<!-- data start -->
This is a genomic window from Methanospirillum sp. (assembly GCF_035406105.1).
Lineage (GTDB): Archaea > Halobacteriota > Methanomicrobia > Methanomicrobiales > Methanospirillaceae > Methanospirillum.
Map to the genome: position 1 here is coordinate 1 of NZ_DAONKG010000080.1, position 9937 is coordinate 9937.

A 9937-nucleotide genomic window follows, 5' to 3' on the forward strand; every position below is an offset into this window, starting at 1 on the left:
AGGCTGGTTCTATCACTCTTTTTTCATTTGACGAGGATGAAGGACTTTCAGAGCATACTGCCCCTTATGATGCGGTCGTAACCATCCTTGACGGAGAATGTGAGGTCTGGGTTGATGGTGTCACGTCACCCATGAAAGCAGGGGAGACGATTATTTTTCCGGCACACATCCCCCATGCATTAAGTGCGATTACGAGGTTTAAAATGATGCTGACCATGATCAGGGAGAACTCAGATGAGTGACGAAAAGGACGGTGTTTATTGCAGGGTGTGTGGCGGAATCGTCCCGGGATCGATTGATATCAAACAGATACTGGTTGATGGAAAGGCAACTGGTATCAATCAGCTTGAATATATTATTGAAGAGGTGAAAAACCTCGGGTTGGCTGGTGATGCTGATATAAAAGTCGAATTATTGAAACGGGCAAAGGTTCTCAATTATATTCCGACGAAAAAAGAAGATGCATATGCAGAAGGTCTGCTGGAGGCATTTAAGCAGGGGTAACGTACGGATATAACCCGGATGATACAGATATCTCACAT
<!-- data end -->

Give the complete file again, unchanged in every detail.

This is a genomic window from Methanospirillum sp. (assembly GCF_035406105.1).
Lineage (GTDB): Archaea > Halobacteriota > Methanomicrobia > Methanomicrobiales > Methanospirillaceae > Methanospirillum.
Map to the genome: position 1 here is coordinate 1 of NZ_DAONKG010000080.1, position 9937 is coordinate 9937.

A 9937-nucleotide genomic window follows, 5' to 3' on the forward strand; every position below is an offset into this window, starting at 1 on the left:
AGGCTGGTTCTATCACTCTTTTTTCATTTGACGAGGATGAAGGACTTTCAGAGCATACTGCCCCTTATGATGCGGTCGTAACCATCCTTGACGGAGAATGTGAGGTCTGGGTTGATGGTGTCACGTCACCCATGAAAGCAGGGGAGACGATTATTTTTCCGGCACACATCCCCCATGCATTAAGTGCGATTACGAGGTTTAAAATGATGCTGACCATGATCAGGGAGAACTCAGATGAGTGACGAAAAGGACGGTGTTTATTGCAGGGTGTGTGGCGGAATCGTCCCGGGATCGATTGATATCAAACAGATACTGGTTGATGGAAAGGCAACTGGTATCAATCAGCTTGAATATATTATTGAAGAGGTGAAAAACCTCGGGTTGGCTGGTGATGCTGATATAAAAGTCGAATTATTGAAACGGGCAAAGGTTCTCAATTATATTCCGACGAAAAAAGAAGATGCATATGCAGAAGGTCTGCTGGAGGCATTTAAGCAGGGGTAACGTACGGATATAACCCGGATGATACAGATATCTCACAT